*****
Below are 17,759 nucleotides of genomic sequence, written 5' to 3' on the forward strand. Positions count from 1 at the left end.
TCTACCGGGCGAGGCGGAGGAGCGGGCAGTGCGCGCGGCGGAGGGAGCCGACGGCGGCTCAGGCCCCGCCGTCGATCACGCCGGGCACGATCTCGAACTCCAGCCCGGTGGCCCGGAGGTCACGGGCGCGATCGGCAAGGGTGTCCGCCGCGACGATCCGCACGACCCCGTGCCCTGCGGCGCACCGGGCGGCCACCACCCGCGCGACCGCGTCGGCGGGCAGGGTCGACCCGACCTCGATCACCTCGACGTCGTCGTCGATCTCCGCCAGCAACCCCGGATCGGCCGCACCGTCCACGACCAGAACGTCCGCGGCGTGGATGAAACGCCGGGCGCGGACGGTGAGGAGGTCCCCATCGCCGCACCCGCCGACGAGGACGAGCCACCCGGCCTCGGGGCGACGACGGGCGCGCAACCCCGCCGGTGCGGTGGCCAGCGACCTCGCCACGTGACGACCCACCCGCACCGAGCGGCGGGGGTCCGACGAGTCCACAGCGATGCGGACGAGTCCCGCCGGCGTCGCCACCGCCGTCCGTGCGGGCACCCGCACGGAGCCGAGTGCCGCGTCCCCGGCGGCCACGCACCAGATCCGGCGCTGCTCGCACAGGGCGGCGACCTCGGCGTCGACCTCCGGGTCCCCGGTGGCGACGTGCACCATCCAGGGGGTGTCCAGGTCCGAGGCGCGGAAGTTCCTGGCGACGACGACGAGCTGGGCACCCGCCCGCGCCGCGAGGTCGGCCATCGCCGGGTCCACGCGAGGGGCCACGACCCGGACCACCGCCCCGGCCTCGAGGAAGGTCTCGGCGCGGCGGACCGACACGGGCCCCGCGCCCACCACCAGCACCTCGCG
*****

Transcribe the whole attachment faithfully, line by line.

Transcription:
Below are 17,759 nucleotides of genomic sequence, written 5' to 3' on the forward strand. Positions count from 1 at the left end.
TCTACCGGGCGAGGCGGAGGAGCGGGCAGTGCGCGCGGCGGAGGGAGCCGACGGCGGCTCAGGCCCCGCCGTCGATCACGCCGGGCACGATCTCGAACTCCAGCCCGGTGGCCCGGAGGTCACGGGCGCGATCGGCAAGGGTGTCCGCCGCGACGATCCGCACGACCCCGTGCCCTGCGGCGCACCGGGCGGCCACCACCCGCGCGACCGCGTCGGCGGGCAGGGTCGACCCGACCTCGATCACCTCGACGTCGTCGTCGATCTCCGCCAGCAACCCCGGATCGGCCGCACCGTCCACGACCAGAACGTCCGCGGCGTGGATGAAACGCCGGGCGCGGACGGTGAGGAGGTCCCCATCGCCGCACCCGCCGACGAGGACGAGCCACCCGGCCTCGGGGCGACGACGGGCGCGCAACCCCGCCGGTGCGGTGGCCAGCGACCTCGCCACGTGACGACCCACCCGCACCGAGCGGCGGGGGTCCGACGAGTCCACAGCGATGCGGACGAGTCCCGCCGGCGTCGCCACCGCCGTCCGTGCGGGCACCCGCACGGAGCCGAGTGCCGCGTCCCCGGCGGCCACGCACCAGATCCGGCGCTGCTCGCACAGGGCGGCGACCTCGGCGTCGACCTCCGGGTCCCCGGTGGCGACGTGCACCATCCAGGGGGTGTCCAGGTCCGAGGCGCGGAAGTTCCTGGCGACGACGACGAGCTGGGCACCCGCCCGCGCCGCGAGGTCGGCCATCGCCGGGTCCACGCGAGGGGCCACGACCCGGACCACCGCCCCGGCCTCGAGGAAGGTCTCGGCGCGGCGGACCGACACGGGCCCCGCGCCCACCACCAGCACCTCGCG